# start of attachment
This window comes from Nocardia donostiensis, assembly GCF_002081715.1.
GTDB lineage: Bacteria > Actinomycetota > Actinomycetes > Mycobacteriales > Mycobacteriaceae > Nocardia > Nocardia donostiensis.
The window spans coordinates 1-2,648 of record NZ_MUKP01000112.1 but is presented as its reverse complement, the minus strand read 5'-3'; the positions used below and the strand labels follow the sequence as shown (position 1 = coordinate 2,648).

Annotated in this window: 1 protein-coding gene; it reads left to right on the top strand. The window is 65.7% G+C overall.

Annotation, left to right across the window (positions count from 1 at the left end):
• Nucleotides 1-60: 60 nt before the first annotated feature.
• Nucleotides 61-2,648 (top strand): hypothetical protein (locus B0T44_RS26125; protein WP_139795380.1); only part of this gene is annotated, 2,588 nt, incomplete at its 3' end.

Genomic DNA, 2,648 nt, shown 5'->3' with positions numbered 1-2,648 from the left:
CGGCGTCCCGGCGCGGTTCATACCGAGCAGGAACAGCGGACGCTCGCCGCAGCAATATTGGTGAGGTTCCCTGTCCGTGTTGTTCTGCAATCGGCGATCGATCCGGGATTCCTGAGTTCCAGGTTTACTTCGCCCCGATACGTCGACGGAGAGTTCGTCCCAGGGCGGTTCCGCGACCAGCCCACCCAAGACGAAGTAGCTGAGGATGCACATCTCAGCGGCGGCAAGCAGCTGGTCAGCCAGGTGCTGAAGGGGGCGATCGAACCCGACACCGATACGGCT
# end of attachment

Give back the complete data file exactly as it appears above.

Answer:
This window comes from Nocardia donostiensis, assembly GCF_002081715.1.
GTDB lineage: Bacteria > Actinomycetota > Actinomycetes > Mycobacteriales > Mycobacteriaceae > Nocardia > Nocardia donostiensis.
The window spans coordinates 1-2,648 of record NZ_MUKP01000112.1 but is presented as its reverse complement, the minus strand read 5'-3'; the positions used below and the strand labels follow the sequence as shown (position 1 = coordinate 2,648).

Annotated in this window: 1 protein-coding gene; it reads left to right on the top strand. The window is 65.7% G+C overall.

Annotation, left to right across the window (positions count from 1 at the left end):
• Nucleotides 1-60: 60 nt before the first annotated feature.
• Nucleotides 61-2,648 (top strand): hypothetical protein (locus B0T44_RS26125; protein WP_139795380.1); only part of this gene is annotated, 2,588 nt, incomplete at its 3' end.

Genomic DNA, 2,648 nt, shown 5'->3' with positions numbered 1-2,648 from the left:
CGGCGTCCCGGCGCGGTTCATACCGAGCAGGAACAGCGGACGCTCGCCGCAGCAATATTGGTGAGGTTCCCTGTCCGTGTTGTTCTGCAATCGGCGATCGATCCGGGATTCCTGAGTTCCAGGTTTACTTCGCCCCGATACGTCGACGGAGAGTTCGTCCCAGGGCGGTTCCGCGACCAGCCCACCCAAGACGAAGTAGCTGAGGATGCACATCTCAGCGGCGGCAAGCAGCTGGTCAGCCAGGTGCTGAAGGGGGCGATCGAACCCGACACCGATACGGCT